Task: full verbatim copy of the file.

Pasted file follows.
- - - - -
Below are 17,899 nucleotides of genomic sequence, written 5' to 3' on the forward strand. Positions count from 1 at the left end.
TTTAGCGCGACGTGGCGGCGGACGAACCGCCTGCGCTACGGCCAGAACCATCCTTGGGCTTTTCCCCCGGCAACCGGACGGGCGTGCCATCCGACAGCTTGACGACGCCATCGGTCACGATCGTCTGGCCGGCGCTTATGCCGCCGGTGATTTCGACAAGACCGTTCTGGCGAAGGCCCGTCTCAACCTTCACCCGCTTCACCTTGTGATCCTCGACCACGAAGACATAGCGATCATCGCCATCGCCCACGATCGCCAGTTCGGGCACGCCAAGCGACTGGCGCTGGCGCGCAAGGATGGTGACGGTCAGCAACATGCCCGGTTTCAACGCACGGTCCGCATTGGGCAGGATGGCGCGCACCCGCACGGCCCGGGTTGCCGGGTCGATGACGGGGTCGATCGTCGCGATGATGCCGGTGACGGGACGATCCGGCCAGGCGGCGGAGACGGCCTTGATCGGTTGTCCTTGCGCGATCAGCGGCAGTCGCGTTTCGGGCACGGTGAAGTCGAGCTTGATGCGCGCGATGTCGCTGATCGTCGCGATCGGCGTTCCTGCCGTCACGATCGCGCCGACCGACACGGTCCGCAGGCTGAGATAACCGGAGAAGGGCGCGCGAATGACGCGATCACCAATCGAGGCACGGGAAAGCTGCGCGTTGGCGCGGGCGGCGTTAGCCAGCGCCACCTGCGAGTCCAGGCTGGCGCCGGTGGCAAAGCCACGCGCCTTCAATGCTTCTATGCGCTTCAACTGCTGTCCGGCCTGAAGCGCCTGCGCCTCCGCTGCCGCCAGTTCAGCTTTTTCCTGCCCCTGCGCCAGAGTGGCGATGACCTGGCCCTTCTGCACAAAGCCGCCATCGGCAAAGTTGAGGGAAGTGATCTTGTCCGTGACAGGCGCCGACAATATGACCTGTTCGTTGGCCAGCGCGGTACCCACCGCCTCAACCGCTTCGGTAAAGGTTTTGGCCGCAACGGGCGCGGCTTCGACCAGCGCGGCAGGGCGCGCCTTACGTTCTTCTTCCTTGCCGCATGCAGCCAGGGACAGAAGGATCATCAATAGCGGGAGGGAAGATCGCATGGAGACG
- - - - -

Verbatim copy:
Below are 17,899 nucleotides of genomic sequence, written 5' to 3' on the forward strand. Positions count from 1 at the left end.
TTTAGCGCGACGTGGCGGCGGACGAACCGCCTGCGCTACGGCCAGAACCATCCTTGGGCTTTTCCCCCGGCAACCGGACGGGCGTGCCATCCGACAGCTTGACGACGCCATCGGTCACGATCGTCTGGCCGGCGCTTATGCCGCCGGTGATTTCGACAAGACCGTTCTGGCGAAGGCCCGTCTCAACCTTCACCCGCTTCACCTTGTGATCCTCGACCACGAAGACATAGCGATCATCGCCATCGCCCACGATCGCCAGTTCGGGCACGCCAAGCGACTGGCGCTGGCGCGCAAGGATGGTGACGGTCAGCAACATGCCCGGTTTCAACGCACGGTCCGCATTGGGCAGGATGGCGCGCACCCGCACGGCCCGGGTTGCCGGGTCGATGACGGGGTCGATCGTCGCGATGATGCCGGTGACGGGACGATCCGGCCAGGCGGCGGAGACGGCCTTGATCGGTTGTCCTTGCGCGATCAGCGGCAGTCGCGTTTCGGGCACGGTGAAGTCGAGCTTGATGCGCGCGATGTCGCTGATCGTCGCGATCGGCGTTCCTGCCGTCACGATCGCGCCGACCGACACGGTCCGCAGGCTGAGATAACCGGAGAAGGGCGCGCGAATGACGCGATCACCAATCGAGGCACGGGAAAGCTGCGCGTTGGCGCGGGCGGCGTTAGCCAGCGCCACCTGCGAGTCCAGGCTGGCGCCGGTGGCAAAGCCACGCGCCTTCAATGCTTCTATGCGCTTCAACTGCTGTCCGGCCTGAAGCGCCTGCGCCTCCGCTGCCGCCAGTTCAGCTTTTTCCTGCCCCTGCGCCAGAGTGGCGATGACCTGGCCCTTCTGCACAAAGCCGCCATCGGCAAAGTTGAGGGAAGTGATCTTGTCCGTGACAGGCGCCGACAATATGACCTGTTCGTTGGCCAGCGCGGTACCCACCGCCTCAACCGCTTCGGTAAAGGTTTTGGCCGCAACGGGCGCGGCTTCGACCAGCGCGGCAGGGCGCGCCTTACGTTCTTCTTCCTTGCCGCATGCAGCCAGGGACAGAAGGATCATCAATAGCGGGAGGGAAGATCGCATGGAGACG